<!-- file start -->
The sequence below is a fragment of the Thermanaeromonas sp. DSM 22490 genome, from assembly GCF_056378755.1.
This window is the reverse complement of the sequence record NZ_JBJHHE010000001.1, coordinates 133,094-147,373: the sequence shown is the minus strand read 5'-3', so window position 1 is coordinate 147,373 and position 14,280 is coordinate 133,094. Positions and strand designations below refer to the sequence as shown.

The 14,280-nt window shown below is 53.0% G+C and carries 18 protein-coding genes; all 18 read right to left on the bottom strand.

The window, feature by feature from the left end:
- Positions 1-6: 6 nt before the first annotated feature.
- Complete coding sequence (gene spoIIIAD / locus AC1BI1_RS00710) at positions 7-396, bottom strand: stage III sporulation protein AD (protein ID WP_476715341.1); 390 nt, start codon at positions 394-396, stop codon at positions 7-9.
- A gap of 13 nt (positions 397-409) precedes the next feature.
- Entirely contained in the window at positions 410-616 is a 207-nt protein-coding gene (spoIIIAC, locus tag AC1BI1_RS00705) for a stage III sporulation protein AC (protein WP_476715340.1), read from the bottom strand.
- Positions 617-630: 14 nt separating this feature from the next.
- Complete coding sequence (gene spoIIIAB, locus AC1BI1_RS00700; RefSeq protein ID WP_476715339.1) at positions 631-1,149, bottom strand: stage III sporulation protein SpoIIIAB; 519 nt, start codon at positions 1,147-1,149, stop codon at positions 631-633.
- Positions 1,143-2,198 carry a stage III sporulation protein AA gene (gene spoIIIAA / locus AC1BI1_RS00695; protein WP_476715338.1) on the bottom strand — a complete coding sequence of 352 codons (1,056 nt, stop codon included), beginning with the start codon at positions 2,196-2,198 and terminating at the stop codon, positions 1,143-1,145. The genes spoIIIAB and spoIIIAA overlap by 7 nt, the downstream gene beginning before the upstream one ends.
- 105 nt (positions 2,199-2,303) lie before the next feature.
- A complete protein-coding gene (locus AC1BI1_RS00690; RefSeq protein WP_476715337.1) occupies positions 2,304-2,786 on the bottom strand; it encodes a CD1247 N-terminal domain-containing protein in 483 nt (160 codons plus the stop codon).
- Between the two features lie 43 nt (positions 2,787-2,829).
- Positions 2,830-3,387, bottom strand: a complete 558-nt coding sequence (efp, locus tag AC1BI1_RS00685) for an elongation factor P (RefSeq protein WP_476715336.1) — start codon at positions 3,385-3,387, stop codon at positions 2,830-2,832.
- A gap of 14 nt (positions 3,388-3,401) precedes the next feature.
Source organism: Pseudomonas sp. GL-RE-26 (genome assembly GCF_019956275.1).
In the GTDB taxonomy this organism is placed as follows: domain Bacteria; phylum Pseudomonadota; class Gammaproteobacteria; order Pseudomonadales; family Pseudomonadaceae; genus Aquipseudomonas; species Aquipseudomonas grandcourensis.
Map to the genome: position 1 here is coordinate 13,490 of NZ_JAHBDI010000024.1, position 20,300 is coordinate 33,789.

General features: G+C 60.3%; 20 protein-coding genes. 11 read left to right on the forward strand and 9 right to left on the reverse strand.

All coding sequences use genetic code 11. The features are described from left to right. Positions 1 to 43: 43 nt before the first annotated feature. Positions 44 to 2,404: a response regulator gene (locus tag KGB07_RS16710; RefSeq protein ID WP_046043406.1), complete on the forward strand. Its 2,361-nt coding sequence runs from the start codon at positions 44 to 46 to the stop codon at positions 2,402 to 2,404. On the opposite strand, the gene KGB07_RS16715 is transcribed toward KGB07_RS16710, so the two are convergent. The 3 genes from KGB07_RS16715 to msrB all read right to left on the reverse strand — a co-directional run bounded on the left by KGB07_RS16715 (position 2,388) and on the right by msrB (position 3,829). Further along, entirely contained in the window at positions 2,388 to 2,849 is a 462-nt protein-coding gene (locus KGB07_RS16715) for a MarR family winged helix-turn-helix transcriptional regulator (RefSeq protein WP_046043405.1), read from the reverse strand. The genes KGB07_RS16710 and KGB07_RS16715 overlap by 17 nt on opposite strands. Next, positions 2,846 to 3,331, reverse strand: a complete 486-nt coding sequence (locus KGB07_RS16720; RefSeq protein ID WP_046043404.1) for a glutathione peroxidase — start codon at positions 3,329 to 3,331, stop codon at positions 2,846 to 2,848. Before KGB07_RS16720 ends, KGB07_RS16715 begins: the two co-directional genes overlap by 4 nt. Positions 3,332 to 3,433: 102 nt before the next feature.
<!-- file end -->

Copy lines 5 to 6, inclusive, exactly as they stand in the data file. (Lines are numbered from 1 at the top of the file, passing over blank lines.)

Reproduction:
- Positions 1-6: 6 nt before the first annotated feature.
- Complete coding sequence (gene spoIIIAD / locus AC1BI1_RS00710) at positions 7-396, bottom strand: stage III sporulation protein AD (protein ID WP_476715341.1); 390 nt, start codon at positions 394-396, stop codon at positions 7-9.